India's black hole scientist, C.V. Vishveshwara passes away at the age of 78

C.V. Vishveshwara was a pioneer in black hole research and was among the first to analyse the structure of black holes.


C.V. Vishveshwara, the scientist who’s better known as India’s black hole scientist, passed away yesterday at the age of 78.

Vishveshwara was a pioneer in black hole research and was among the first to analyse the structure of black holes. He was also the man who discovered the so-called quasinormal modes (which describe the perturbations of an energy field as it decays over time) of black holes and who proved the stability of a non-rotating Schwarzchild black hole (one that has no electric charge or angular momentum).

As The Hindu describes it, Vishveshwara’s calculations described the signal that’s formed when two black holes merge, the same waveform that was detected by a LIGO facility in the US.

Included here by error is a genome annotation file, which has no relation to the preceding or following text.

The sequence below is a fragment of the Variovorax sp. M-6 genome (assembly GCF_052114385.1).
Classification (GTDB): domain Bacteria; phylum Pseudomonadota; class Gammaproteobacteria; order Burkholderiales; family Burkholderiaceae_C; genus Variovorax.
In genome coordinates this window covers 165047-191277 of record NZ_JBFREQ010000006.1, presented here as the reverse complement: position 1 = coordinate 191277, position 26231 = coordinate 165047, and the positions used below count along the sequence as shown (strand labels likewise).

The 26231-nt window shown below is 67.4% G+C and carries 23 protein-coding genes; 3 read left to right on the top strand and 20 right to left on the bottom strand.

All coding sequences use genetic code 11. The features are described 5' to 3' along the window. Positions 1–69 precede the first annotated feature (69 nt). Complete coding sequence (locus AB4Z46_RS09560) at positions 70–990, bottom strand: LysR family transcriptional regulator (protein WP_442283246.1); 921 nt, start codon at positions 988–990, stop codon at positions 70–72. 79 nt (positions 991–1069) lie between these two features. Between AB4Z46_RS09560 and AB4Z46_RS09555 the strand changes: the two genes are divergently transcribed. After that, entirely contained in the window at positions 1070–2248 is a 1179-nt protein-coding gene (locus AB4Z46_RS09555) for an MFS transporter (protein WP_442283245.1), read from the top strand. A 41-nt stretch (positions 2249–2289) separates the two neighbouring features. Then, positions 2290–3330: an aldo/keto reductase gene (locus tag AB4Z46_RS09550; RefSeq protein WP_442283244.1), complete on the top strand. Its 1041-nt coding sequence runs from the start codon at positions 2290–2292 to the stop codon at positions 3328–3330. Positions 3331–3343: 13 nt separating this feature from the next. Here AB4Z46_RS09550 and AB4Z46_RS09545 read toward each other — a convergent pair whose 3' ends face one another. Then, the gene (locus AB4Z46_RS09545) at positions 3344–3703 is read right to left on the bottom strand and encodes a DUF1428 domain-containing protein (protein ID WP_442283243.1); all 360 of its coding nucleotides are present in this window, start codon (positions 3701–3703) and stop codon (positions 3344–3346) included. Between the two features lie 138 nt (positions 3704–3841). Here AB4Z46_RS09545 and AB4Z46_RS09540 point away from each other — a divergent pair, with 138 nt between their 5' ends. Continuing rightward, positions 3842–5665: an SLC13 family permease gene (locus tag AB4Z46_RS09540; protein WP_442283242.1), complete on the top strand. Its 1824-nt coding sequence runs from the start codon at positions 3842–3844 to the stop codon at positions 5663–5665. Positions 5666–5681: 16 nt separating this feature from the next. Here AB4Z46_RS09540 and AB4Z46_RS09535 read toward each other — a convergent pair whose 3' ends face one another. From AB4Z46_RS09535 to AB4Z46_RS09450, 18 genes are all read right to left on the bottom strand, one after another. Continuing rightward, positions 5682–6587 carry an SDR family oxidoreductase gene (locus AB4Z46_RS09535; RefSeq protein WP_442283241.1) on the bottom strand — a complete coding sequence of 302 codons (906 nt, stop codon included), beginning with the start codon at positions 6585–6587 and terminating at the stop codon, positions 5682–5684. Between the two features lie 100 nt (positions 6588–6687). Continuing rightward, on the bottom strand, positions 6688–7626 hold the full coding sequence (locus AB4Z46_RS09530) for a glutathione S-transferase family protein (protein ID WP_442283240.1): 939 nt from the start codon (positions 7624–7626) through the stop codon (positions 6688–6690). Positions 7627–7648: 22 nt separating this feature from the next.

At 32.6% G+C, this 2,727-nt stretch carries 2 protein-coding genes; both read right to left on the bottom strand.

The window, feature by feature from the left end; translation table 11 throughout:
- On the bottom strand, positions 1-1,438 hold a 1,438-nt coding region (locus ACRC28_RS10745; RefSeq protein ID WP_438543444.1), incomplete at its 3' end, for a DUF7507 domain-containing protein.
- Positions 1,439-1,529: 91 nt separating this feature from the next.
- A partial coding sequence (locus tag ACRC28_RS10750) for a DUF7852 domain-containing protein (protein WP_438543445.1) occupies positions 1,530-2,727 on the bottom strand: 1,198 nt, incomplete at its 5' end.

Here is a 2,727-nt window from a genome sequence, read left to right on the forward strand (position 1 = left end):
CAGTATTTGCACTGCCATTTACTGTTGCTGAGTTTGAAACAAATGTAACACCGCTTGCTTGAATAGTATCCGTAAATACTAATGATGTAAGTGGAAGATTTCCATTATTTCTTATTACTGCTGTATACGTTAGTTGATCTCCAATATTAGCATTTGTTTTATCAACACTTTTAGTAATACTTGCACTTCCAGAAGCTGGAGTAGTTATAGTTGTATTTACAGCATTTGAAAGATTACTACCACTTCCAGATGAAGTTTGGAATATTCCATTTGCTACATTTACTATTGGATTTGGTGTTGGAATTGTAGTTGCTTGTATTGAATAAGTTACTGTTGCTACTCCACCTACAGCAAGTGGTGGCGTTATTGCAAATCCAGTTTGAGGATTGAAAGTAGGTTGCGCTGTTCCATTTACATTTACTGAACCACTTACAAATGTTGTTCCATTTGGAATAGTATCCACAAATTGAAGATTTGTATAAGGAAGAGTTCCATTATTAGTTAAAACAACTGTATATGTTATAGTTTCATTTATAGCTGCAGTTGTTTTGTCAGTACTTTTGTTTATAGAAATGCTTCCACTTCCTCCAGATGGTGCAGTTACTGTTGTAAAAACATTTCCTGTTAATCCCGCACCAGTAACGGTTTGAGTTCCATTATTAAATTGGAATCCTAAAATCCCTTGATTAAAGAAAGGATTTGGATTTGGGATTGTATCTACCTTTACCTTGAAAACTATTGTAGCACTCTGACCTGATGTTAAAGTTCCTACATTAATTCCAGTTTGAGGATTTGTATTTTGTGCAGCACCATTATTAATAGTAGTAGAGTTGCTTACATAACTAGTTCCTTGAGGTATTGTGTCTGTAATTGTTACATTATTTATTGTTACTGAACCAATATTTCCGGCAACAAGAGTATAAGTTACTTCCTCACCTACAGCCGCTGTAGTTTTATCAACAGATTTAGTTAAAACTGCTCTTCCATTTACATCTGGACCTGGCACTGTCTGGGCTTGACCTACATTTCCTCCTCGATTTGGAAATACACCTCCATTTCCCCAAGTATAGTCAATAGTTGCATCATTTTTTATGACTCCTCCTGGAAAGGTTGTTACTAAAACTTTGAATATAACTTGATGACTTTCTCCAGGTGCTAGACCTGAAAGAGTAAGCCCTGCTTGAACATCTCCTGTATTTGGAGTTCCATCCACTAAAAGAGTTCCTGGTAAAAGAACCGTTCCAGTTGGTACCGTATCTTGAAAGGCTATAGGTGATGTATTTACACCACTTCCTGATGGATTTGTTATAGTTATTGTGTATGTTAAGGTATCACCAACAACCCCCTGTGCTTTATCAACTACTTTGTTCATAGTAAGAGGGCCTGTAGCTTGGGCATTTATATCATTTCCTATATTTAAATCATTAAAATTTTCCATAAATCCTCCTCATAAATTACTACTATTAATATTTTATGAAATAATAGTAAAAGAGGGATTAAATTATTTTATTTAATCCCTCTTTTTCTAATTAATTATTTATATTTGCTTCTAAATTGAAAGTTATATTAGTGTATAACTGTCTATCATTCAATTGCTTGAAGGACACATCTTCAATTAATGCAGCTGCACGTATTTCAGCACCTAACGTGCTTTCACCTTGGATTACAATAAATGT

Vishveshwara has authored a number of technical papers, co-edited and published books on relativity and was the director of India’s first planetarium in Bengaluru.

Vishveshwara joined the Columbia University to study particle physics and later, transferred to the University of Maryland to study General Relativity, where he earned his Ph.D. He has served at various universities in the US and on returning to India, served at the Raman Research Institute and the Indian Institute of Astrophysics.

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